LA MANO DE UN HOMBRE MUERTO
HAND OF THE DEAD MAN
Director: Jess Franco
Thoughts inspired by watching the Image DVD of THE SADISTIC BARON VON KLAUS:
LA MANO DE UN HOMBRE MUERTO/THE HAND OF THE DEAD MAN (1962) was the "blanco y negro" horror follow-up to Franco's landmark GRITOS EN LA NOCHE/CRIES IN THE NIGHT (1961). The Spanish title and poster art may bring to mind THE HANDS OF ORLAC, but the film's Orlacian borrowings, linked craftily on-screen and off by the piano score of Franco composer Daniel White, are bastardized and kept simmering in the background except for a stronger emphasis or two. The French title of the film, LE SADIQUE BARON VON KLAUS, was undoubtedly born out of the French title of Franco's earlier shocker: L'HORRIBLE DR. ORLOF/THE AWFUL DR. ORLOF. Translated into English and onto the new Image DVD as THE SADISTIC BARON VON KLAUS, this title is more true to the film's immediate mood and focus.
LA MANO DE UN HOMBRE MUERTO centers on the mutilation crimes occurring around Holfen, an Austrian town of Franco's creation and used as a locale in a number of Franco horrors. The atmospheric set-up, chiefly attained through the spoken word (and finely translated from the French in the English DVD subtitles), is courtesy of the local poachers--Hanzel and his "personal assistant"," Theo. They talk up some stirring macabre imagery to a crime writer who chooses the youthful animation of an inn for his creative environment. The Holfen region, they relate, was once lorded over by the Von Klaus family, and now their descendents remain in a castle near a swamp full of treacherous quagmires and the nocturnal flight of thousands of bats. Five hundred years ago, the legend goes, a girl was kidnapped and abuse by the then Baron Von Klaus. The girl died after the atrocities committed on her, provoking the victim's father to put a curse on the evil baron. Since that time, the baron's soul must wander eternally without rest, his ghost rising at night from the swamps in search of more female victims to mutilate and possibly rape. Until about the middle of the film, the most obvious non-supernatural based suspicion for the current murders rests on one of two Von Klauses: the reserved Max ("Dr. Olof" himself, Howard Vernon) and the woeful younger Ludwig (played by Marlon Brando look-alike and future Spaghetti western mini-star, Hugo Blanco). Both Von Klauses have a twinkle of madness and desperation in their eyes, both actors elicit sympathetic portrayals.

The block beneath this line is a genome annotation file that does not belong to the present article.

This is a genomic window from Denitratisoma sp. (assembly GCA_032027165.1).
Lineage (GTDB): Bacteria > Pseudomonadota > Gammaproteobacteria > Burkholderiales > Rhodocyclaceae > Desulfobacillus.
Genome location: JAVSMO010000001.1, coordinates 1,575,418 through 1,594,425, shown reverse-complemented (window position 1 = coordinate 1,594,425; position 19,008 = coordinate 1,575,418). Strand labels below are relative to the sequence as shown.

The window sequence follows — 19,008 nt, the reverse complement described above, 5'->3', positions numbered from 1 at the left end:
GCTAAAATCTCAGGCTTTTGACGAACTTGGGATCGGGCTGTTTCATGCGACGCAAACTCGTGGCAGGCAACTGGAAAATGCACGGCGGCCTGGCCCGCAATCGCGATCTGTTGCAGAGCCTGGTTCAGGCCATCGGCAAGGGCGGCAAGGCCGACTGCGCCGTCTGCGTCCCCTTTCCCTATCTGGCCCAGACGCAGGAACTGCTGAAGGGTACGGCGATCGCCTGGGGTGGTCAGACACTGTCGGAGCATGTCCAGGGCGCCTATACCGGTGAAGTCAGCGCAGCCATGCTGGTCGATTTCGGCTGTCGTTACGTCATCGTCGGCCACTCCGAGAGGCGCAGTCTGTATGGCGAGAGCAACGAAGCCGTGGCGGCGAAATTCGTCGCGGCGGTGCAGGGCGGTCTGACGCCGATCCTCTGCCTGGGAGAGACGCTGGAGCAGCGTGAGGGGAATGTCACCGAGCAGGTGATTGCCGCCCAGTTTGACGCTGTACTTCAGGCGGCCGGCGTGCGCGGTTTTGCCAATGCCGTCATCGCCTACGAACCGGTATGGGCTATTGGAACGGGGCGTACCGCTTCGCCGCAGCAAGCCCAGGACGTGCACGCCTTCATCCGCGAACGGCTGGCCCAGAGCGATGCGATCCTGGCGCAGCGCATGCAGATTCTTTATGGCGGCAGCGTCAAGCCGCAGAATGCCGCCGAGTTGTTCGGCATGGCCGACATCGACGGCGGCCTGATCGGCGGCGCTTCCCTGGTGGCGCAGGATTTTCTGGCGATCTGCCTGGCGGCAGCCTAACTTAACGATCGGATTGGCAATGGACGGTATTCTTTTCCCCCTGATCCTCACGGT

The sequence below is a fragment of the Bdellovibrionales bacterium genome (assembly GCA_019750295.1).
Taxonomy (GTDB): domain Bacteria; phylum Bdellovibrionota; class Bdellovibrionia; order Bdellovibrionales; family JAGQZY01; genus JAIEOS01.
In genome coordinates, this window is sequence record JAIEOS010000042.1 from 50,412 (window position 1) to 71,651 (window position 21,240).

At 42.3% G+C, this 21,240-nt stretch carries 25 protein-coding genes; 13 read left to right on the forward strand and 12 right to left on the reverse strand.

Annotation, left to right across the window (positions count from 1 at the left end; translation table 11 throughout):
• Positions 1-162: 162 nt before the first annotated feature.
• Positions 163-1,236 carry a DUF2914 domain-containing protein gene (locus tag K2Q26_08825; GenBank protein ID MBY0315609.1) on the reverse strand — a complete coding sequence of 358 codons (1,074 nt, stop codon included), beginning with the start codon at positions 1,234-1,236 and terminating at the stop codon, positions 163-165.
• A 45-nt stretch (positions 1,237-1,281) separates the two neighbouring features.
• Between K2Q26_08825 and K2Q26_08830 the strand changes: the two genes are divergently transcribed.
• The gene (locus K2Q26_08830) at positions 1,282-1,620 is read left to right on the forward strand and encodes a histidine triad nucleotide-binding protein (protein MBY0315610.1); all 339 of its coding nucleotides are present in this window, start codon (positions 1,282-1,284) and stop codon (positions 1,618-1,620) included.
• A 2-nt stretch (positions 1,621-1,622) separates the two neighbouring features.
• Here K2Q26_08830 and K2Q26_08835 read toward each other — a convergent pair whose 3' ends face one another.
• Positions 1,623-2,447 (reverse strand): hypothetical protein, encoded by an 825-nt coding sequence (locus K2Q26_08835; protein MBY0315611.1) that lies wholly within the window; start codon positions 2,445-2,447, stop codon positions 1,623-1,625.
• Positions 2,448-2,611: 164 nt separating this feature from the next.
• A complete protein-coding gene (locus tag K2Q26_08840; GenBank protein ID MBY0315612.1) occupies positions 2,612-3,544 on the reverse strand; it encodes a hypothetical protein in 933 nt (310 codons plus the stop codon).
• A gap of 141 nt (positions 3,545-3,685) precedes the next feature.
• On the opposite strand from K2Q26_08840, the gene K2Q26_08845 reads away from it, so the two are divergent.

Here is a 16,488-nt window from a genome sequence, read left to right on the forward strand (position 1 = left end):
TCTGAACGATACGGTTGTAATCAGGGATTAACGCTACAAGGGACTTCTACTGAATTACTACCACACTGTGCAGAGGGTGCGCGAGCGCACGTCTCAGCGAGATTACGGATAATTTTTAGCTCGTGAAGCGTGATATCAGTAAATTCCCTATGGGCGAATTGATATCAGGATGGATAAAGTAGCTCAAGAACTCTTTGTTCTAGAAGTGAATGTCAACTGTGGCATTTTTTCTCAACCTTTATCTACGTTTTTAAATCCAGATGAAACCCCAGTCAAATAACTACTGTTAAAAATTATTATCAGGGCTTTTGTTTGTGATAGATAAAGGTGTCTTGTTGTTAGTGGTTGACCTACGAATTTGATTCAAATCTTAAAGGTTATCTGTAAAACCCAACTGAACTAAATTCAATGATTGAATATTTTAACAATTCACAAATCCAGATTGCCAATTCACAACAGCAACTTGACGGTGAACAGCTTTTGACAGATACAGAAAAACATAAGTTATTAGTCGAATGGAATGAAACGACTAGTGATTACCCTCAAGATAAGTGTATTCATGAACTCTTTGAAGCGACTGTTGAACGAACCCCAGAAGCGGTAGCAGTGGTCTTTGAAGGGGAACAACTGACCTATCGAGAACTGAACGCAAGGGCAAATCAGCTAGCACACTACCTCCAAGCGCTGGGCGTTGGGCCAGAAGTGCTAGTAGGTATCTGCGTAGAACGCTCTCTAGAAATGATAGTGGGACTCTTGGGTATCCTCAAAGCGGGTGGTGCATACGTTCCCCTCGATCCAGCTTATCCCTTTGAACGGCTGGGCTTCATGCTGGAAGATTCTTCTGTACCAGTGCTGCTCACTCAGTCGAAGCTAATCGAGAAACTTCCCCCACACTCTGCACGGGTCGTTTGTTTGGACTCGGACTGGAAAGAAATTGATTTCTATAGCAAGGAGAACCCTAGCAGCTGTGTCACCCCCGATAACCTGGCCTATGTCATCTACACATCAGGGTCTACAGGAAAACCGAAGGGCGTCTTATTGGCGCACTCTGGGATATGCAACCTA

It is Ludwig who is the most curious of the two, however, and he takes us on a delectable search through the basement of the family house, a basement which, judging by the rusty implements inside, once served (and could perhaps still serve) as a torture chamber. With a hanging skeleton witnessing his immersion, Ludwig reads by candelabra light the Sadian memoirs of the old baron and this glorious introductory summons to all male Von Klauses: "I hope these memoirs will be used by my descendents as a guide. It's an initiation into a passionate world of rare and unknown sensations, a seductive and tragic world bred in pain and blood, the tragic eroticism of all the senses, finally ending in death." This poetic summons could well describe an entry into Franco's horror films in general: Franco reveals his cinematic destiny as he invites us within.